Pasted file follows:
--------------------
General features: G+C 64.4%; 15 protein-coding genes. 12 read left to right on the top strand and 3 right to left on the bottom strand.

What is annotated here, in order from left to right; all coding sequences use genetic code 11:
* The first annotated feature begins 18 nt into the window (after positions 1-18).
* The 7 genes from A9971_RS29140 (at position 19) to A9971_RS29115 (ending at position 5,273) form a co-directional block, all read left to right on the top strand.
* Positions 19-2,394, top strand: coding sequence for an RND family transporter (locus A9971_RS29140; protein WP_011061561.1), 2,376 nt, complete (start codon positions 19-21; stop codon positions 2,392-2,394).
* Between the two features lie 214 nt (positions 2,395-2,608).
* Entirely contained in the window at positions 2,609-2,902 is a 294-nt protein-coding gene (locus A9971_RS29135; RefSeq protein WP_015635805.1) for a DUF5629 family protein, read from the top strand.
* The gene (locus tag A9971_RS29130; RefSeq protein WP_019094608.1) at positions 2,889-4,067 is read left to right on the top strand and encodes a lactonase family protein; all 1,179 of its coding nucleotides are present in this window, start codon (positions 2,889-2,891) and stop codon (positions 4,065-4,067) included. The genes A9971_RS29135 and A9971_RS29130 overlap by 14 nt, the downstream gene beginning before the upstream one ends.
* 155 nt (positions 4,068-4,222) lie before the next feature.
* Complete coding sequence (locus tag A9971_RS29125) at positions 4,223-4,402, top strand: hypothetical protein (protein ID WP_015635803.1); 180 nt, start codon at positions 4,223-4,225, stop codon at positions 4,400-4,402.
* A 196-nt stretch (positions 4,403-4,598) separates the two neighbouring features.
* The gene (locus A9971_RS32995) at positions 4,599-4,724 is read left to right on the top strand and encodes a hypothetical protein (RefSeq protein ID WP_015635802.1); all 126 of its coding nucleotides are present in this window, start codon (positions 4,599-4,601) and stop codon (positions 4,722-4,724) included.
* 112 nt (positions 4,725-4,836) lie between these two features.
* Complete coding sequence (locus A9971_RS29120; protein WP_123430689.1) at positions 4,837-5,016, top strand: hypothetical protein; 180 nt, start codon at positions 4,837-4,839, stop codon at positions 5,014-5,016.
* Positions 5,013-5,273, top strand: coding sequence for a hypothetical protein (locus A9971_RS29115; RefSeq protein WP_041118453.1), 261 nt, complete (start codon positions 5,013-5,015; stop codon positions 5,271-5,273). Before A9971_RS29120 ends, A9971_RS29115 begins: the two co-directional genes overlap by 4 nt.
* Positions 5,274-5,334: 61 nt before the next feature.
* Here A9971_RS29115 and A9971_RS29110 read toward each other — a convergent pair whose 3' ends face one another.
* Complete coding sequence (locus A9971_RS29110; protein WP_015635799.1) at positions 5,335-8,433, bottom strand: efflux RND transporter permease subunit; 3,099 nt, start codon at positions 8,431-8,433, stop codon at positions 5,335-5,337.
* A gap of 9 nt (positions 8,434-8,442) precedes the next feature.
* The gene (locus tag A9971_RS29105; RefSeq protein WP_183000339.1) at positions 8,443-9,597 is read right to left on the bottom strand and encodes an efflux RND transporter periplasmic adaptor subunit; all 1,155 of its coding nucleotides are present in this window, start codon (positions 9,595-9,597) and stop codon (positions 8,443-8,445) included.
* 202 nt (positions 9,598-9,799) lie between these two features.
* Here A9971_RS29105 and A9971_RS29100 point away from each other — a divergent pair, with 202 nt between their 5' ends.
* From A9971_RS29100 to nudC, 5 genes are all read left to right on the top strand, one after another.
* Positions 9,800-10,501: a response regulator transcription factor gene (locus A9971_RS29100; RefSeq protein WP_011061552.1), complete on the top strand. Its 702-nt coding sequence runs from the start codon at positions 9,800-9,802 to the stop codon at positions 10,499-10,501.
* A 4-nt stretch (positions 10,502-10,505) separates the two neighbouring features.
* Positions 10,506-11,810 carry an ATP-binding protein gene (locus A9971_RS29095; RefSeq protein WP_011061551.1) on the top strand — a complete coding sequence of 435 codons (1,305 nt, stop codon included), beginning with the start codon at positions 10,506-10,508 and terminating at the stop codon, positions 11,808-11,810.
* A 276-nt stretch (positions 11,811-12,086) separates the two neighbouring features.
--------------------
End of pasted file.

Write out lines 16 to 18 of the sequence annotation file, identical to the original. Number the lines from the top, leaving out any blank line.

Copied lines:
* Positions 5,274-5,334: 61 nt before the next feature.
* Here A9971_RS29115 and A9971_RS29110 read toward each other — a convergent pair whose 3' ends face one another.
* Complete coding sequence (locus A9971_RS29110; protein WP_015635799.1) at positions 5,335-8,433, bottom strand: efflux RND transporter permease subunit; 3,099 nt, start codon at positions 8,431-8,433, stop codon at positions 5,335-5,337.